Degree Year


Document Type

Thesis - Open Access

Degree Name

Bachelor of Arts




Harry Hirsch

Committee Member(s)

Eve Sandberg, Chair
Michael Parkin
Michael Traugott


NCAA, Amateurism, College sports, Professional sports, National Labor Relations Act, Sherman Anti Trust Act, College athletics, Reform, Pre-professional league, Mens college basketball, College football, History of amateurism, Intercollegiate athletics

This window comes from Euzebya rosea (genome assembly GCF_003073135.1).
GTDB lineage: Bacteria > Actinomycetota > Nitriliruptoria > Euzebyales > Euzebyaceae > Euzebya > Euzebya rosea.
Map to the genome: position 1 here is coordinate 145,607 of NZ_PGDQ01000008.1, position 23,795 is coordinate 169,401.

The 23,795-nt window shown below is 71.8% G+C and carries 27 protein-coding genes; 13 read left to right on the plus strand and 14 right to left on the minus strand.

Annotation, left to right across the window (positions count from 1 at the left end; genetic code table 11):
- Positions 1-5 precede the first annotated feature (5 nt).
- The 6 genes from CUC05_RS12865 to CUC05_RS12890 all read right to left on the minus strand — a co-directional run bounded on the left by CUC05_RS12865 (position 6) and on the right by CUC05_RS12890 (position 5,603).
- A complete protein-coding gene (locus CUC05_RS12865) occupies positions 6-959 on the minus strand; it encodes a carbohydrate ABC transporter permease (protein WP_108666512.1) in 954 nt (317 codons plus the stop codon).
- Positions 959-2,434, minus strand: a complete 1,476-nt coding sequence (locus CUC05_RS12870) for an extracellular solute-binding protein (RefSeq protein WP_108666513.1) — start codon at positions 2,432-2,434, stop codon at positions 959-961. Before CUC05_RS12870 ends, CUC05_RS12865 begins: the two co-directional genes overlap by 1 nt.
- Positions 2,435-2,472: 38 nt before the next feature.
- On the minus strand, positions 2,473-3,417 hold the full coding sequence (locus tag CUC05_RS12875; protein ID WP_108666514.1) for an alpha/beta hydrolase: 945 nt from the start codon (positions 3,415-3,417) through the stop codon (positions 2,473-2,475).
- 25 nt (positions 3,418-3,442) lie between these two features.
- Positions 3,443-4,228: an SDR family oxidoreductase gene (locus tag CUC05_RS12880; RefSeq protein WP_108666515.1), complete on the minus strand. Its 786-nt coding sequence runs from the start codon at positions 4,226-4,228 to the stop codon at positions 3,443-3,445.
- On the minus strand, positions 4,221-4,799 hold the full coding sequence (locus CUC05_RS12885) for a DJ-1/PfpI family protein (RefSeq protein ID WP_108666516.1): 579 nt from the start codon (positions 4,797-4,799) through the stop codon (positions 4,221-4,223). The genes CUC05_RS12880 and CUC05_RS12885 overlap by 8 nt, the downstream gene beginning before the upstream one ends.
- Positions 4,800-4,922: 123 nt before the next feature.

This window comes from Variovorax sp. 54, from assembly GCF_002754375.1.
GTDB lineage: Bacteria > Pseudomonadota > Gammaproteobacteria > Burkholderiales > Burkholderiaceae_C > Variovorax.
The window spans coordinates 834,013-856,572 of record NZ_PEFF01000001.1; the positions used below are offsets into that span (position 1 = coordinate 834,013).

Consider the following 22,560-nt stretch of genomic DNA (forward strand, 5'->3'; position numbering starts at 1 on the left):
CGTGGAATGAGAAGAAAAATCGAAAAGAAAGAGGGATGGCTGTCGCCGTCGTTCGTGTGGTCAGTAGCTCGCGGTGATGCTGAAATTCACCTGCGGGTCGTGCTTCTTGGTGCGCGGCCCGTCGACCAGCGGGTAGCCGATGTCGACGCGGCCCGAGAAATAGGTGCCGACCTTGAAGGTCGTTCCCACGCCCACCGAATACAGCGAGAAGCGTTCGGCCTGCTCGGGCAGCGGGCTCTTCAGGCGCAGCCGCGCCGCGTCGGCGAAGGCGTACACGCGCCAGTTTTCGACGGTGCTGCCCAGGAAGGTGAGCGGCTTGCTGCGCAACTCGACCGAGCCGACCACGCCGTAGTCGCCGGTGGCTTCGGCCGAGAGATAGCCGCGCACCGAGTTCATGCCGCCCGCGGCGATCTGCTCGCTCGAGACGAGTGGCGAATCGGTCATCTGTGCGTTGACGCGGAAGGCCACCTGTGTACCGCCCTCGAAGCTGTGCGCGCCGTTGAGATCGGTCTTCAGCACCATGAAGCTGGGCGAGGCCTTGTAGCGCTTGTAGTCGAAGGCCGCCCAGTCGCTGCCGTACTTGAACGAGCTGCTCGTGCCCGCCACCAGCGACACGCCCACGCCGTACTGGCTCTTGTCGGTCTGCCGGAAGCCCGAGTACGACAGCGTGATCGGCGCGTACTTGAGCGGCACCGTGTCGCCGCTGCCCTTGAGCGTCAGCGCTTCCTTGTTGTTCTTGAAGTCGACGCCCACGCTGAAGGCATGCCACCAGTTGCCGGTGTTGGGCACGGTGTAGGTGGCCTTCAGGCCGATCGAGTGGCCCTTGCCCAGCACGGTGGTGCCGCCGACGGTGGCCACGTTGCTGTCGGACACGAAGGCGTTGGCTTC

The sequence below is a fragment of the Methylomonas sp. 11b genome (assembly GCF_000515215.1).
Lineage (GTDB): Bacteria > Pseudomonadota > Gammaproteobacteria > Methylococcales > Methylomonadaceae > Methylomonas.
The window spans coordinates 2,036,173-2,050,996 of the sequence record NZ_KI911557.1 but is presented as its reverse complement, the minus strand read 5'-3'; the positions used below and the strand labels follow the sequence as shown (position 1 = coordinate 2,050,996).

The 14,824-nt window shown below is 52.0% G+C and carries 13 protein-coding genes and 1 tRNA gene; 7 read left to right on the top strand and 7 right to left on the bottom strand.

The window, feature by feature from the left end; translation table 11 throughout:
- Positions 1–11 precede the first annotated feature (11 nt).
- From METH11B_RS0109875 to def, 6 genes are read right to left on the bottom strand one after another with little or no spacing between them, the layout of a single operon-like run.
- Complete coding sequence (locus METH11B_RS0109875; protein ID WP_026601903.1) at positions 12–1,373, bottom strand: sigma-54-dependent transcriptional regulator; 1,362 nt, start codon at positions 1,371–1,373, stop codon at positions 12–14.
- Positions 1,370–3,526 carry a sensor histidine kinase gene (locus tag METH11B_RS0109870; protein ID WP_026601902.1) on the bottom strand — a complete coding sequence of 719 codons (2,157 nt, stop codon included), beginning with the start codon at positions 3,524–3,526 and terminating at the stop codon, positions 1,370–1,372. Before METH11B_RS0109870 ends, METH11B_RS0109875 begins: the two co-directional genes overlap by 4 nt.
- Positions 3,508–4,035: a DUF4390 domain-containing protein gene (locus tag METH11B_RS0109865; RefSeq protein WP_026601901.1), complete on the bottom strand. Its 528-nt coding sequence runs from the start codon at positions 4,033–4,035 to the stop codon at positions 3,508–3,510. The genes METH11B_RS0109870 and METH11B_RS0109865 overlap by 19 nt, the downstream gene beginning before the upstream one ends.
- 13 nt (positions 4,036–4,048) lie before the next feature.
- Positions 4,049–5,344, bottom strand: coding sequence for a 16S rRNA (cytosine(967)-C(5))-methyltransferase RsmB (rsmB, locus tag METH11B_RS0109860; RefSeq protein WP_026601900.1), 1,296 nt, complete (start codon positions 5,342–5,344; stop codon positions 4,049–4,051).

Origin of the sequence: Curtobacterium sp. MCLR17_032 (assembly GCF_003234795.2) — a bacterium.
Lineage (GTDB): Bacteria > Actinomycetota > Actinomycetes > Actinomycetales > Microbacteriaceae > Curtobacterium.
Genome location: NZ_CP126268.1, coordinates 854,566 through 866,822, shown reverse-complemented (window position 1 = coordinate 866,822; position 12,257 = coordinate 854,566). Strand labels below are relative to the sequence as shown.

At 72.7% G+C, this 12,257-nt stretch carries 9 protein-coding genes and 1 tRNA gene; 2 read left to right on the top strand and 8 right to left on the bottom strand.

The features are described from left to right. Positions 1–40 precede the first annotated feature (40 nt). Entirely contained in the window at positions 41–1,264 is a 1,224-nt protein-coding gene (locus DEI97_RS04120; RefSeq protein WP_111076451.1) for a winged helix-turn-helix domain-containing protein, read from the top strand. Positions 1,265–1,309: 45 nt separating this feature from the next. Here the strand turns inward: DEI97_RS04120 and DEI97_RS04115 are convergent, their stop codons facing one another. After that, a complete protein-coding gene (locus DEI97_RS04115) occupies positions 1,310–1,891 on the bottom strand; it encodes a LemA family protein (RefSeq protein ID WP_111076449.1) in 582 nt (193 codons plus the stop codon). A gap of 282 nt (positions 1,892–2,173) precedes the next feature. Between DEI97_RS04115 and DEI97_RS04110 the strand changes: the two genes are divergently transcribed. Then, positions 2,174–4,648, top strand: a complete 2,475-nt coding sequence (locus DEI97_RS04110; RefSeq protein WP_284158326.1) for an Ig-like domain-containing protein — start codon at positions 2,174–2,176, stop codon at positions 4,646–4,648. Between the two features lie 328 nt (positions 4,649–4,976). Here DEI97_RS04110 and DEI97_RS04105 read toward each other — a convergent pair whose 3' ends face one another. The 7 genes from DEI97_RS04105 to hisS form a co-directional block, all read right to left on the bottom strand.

The popularity of intercollegiate football and men's basketball at the NCAA Division I level has become comparable to that of professional sports during the period between 1960 and 2013. This league, which is comprised of unpaid, amateur athletes enrolled as students at the various member universities, has undergone a number of changes since its formation in 1906. Although holding amateurism to be its core governing principle, the Association has changed the definition of the term from its original construct in 19th century English institutions of higher learning. The first portion of this research concerns the history of the league's definition of this term, as well as the league's relation to its athletes. Further research regarding the legal definition of the NCAA as a national governing body, its relationship to member schools and individual athletes is explored to compliment the understanding of its historical evolution. Jurisprudence and legal precedent is analyzed to describe the amateur ideal in the conception of the American public. Financial figures as well as budgeting for the Association and the university athletic departments are used to compliment the understanding of rising revenue from television and sponsor contracts. General misappropriation of funds, along with corrupt internal investigation practices are identified in conjunction with incongruences in the stated definition of student-athletes and actual practices, strongly suggesting need for reform. Finally, the Sherman Anti-trust Act and the National Labor Relations Act are used to identify avenues of reform to rectify the treatment of athletes as primarily employees, instead of students, of their universities. An alternative format for this pre-professional league is laid out in the final portion of this thesis, realigning this major portion of American labor, entertainment, and education with proper conceptions of propriety and justice.